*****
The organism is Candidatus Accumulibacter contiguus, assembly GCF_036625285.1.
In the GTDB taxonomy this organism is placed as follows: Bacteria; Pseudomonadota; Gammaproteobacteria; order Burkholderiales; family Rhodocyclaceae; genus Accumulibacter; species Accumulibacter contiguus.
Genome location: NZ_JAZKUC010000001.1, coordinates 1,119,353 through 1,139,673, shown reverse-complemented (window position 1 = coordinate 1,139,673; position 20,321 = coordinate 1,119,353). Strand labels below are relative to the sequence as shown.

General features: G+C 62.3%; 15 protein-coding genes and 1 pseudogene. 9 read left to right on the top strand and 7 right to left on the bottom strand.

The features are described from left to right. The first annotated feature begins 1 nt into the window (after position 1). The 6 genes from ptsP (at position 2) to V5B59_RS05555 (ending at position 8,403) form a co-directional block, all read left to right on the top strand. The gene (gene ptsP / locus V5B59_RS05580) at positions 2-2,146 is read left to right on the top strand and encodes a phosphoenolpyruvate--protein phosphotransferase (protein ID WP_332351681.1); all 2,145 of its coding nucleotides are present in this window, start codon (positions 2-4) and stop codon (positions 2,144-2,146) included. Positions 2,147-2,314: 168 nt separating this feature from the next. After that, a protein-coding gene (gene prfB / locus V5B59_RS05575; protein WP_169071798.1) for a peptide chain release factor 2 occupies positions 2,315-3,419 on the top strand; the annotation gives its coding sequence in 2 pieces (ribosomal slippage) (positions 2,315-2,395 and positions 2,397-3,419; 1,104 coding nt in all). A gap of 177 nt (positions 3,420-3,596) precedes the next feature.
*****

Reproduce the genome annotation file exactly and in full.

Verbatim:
The organism is Candidatus Accumulibacter contiguus, assembly GCF_036625285.1.
In the GTDB taxonomy this organism is placed as follows: Bacteria; Pseudomonadota; Gammaproteobacteria; order Burkholderiales; family Rhodocyclaceae; genus Accumulibacter; species Accumulibacter contiguus.
Genome location: NZ_JAZKUC010000001.1, coordinates 1,119,353 through 1,139,673, shown reverse-complemented (window position 1 = coordinate 1,139,673; position 20,321 = coordinate 1,119,353). Strand labels below are relative to the sequence as shown.

General features: G+C 62.3%; 15 protein-coding genes and 1 pseudogene. 9 read left to right on the top strand and 7 right to left on the bottom strand.

The features are described from left to right. The first annotated feature begins 1 nt into the window (after position 1). The 6 genes from ptsP (at position 2) to V5B59_RS05555 (ending at position 8,403) form a co-directional block, all read left to right on the top strand. The gene (gene ptsP / locus V5B59_RS05580) at positions 2-2,146 is read left to right on the top strand and encodes a phosphoenolpyruvate--protein phosphotransferase (protein ID WP_332351681.1); all 2,145 of its coding nucleotides are present in this window, start codon (positions 2-4) and stop codon (positions 2,144-2,146) included. Positions 2,147-2,314: 168 nt separating this feature from the next. After that, a protein-coding gene (gene prfB / locus V5B59_RS05575; protein WP_169071798.1) for a peptide chain release factor 2 occupies positions 2,315-3,419 on the top strand; the annotation gives its coding sequence in 2 pieces (ribosomal slippage) (positions 2,315-2,395 and positions 2,397-3,419; 1,104 coding nt in all). A gap of 177 nt (positions 3,420-3,596) precedes the next feature.